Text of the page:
are replaced before the scheduled date for OL issuance or within 
          two years from the date of this bulletin, whichever is longer. If 
          these relays are not planned to be replaced before OL issuance, 
          item 1b shall be implemented at the time of license issuance and 
          a response to item 1c is required. 

     b.   Provide a written report of the actions specified in Item 2a. 
          This report is to be submitted to the NRC within 120 days of 
          receipt of this bulletin. 
.

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                                                             March 12, 1984 
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3.   If your plant does not use or plan to use the nylon or Lexan-type GE 
     HFA relays in the safety-related systems discussed above, a negative 
     response is requested within 120 days of receipt of this bulletin, and 
     no further action is required. 

4.   If your plant uses or plans to continue to use the nylon or Lexan-type 
     HFA relay in systems other than those safety-related applications 
     defined in this bulletin, then the appropriate administrative controls 
     dealing with maintenance, storage, and handling of spare parts at your 
     facility must be revised to ensure that the older and problematic HFA 
     relay coils are not inadvertently used as a replacement part in 
     safety-related applications in future maintenance efforts at your 
     facility(ies). 

Although the specific details involving the identified relay failures 
described above may not directly apply to your facility(ies), you are asked 
to review the general concerns expressed in the bulletin for applicability 
at your facility(ies). For example, if a different type of relay is used for 
the same safety functions described in this bulletin, or relays with similar 
materials are used for other safety-related functions, past operating 
history and the manufacturer's recommendations should be reviewed to 
determine if additional action is appropriate. Your response should describe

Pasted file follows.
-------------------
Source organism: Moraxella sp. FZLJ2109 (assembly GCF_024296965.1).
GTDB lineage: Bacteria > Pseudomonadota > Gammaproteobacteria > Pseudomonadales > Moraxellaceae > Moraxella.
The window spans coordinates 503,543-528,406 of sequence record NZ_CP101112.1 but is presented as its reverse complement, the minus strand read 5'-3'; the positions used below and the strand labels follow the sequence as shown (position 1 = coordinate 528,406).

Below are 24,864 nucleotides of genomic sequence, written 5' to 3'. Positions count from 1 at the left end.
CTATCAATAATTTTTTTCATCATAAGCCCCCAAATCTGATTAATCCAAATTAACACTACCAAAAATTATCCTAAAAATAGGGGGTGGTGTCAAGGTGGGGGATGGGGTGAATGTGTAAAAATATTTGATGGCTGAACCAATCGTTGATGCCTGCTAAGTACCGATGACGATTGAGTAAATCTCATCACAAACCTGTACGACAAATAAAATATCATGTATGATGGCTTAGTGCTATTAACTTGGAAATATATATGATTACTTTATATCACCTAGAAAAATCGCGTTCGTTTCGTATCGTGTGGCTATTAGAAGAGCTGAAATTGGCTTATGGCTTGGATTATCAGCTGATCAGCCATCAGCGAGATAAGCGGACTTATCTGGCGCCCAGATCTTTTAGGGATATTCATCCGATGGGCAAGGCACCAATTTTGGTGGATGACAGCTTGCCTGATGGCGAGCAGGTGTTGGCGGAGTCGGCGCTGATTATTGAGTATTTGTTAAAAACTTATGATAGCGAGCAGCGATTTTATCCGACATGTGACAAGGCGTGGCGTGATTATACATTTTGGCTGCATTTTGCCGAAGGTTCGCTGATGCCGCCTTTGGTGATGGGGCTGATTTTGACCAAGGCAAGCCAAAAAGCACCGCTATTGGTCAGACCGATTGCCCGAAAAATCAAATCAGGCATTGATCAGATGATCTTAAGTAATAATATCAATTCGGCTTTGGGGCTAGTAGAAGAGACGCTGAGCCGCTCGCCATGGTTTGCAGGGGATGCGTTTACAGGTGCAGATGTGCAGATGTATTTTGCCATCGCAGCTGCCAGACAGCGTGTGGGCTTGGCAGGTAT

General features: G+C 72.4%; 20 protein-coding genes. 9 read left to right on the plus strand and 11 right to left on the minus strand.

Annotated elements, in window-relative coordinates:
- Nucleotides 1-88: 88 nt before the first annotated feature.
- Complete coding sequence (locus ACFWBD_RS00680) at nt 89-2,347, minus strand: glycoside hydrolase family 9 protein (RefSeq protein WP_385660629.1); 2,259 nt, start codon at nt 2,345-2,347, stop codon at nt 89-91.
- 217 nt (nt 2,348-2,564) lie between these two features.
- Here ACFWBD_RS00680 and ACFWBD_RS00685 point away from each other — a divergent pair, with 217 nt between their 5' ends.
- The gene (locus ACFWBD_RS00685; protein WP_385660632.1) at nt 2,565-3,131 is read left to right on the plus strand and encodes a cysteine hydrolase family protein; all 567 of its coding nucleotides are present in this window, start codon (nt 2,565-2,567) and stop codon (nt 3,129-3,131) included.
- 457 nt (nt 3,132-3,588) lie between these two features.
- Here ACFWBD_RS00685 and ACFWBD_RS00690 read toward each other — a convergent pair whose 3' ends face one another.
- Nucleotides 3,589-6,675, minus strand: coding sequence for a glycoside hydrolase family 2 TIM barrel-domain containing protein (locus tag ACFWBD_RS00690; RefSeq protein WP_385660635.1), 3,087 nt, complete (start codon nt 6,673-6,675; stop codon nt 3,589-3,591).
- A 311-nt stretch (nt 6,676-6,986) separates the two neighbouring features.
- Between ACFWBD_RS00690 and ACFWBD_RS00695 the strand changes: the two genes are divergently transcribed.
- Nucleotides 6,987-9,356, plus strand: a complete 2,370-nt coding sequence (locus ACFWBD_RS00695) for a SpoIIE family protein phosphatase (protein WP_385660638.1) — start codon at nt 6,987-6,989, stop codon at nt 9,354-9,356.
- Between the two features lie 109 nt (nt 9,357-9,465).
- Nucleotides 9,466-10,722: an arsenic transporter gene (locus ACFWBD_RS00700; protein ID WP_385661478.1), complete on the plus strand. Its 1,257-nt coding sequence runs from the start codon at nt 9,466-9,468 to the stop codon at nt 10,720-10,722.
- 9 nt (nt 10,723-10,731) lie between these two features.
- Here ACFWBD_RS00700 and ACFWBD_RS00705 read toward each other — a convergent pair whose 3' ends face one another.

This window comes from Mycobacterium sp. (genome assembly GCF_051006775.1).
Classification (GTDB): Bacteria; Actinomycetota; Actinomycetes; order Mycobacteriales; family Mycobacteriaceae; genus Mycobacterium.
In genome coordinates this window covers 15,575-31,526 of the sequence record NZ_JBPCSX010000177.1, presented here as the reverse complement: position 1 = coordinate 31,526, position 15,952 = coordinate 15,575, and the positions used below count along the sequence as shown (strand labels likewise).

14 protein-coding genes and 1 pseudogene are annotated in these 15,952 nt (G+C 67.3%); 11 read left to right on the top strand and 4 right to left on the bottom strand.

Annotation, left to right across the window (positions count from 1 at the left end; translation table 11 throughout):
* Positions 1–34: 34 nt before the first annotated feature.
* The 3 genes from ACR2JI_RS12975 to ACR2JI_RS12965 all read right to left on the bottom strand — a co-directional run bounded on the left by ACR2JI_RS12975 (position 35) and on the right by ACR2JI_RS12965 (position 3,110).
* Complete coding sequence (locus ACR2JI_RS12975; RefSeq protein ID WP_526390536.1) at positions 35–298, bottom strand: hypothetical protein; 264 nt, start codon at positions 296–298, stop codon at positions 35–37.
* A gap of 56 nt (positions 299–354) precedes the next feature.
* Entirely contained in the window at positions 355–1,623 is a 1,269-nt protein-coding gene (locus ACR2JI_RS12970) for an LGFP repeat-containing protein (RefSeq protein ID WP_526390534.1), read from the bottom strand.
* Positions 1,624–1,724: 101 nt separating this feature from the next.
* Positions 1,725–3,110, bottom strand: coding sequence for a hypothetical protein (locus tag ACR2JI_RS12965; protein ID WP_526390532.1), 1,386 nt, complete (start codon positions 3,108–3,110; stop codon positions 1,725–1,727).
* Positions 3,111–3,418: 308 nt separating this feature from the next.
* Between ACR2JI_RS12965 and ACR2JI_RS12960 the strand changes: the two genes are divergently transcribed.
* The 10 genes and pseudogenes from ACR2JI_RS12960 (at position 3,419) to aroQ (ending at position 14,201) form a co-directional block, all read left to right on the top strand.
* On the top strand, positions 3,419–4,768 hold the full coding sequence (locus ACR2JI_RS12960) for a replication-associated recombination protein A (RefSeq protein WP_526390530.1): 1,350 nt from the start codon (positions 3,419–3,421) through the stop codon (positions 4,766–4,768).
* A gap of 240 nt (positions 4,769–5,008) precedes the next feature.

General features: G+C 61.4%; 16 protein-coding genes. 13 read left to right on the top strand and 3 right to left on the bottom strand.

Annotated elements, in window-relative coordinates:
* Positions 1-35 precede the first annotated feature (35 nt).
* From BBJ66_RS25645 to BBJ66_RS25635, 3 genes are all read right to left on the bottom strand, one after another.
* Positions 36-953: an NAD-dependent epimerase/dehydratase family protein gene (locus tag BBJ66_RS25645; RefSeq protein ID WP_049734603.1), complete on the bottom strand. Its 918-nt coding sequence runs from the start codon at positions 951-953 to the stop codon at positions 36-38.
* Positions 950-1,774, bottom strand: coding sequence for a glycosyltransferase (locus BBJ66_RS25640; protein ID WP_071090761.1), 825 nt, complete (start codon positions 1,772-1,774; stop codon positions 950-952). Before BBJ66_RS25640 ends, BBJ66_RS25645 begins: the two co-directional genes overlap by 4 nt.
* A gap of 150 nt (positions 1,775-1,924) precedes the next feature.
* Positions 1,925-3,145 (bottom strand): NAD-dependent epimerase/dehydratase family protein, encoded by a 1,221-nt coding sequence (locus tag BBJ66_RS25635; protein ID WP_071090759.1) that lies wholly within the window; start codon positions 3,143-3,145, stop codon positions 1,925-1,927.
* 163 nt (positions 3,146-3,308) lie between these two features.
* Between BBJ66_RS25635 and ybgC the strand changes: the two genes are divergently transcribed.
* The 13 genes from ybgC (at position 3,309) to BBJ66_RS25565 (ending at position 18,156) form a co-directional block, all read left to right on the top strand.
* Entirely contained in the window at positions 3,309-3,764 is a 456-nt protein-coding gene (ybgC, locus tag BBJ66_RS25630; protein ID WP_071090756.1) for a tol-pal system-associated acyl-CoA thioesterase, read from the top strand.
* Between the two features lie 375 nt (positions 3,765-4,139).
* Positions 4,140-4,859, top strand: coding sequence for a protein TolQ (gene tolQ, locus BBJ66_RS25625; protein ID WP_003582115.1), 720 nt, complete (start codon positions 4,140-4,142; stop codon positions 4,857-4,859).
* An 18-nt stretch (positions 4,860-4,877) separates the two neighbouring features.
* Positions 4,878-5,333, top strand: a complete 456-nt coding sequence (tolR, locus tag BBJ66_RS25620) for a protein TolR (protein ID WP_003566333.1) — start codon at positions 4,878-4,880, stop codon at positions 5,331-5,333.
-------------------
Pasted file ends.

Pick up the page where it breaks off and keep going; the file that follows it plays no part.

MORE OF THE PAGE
the results of the review, and, if the general concerns apply, you should 
describe the short-term and long-term corrective actions to be taken and the 
schedules thereof. 

The written report required shall be submitted to the appropriate Regional 
Administrator under oath or affirmation under provisions of Section 182a, 
Atomic Energy Act of 1954, as amended. Also, the original copy of the cover 
letters and a copy of the reports shall be transmitted to the U.S. Nuclear 
Regulatory Commission, Document Control Desk, Washington, DC 20555 for 
reproduction and distribution. 

This request for information was approved by the Office of Management and 
Budget under a blanket clearance number 3150-0011 which expires April 30, 
1985. Comments on burden and duplication may be directed to the Office of 
Management and Budget, Reports Management, Room 3208, New Executive Office 
Building, Washington, DC 20503. 

Although no specific request or requirement is intended, the following 
information would be helpful to the NRC in evaluating the cost of this 
bulletin: 

1.   Staff time to perform requested review. 

2.   Staff time spent to prepare requested documentation. 
.

                                                             IEB 84-02     
                                                             March 12, 1984 
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If you have any questions regarding this matter, please contact the Regional 
Administrator of the appropriate NRC Regional Office or the technical 
contact listed below. 


                              Richard C. DeYoung, Director 
                              Office of Inspection and Enforcement 

Technical Contact:  V. D. Thomas, IE
                    301-492-4755

Attachments:
1.   GE SALs and SILs
2.   List of Recently Issued IE Bulletins
Page Last Reviewed/Updated Tuesday, July 23, 2013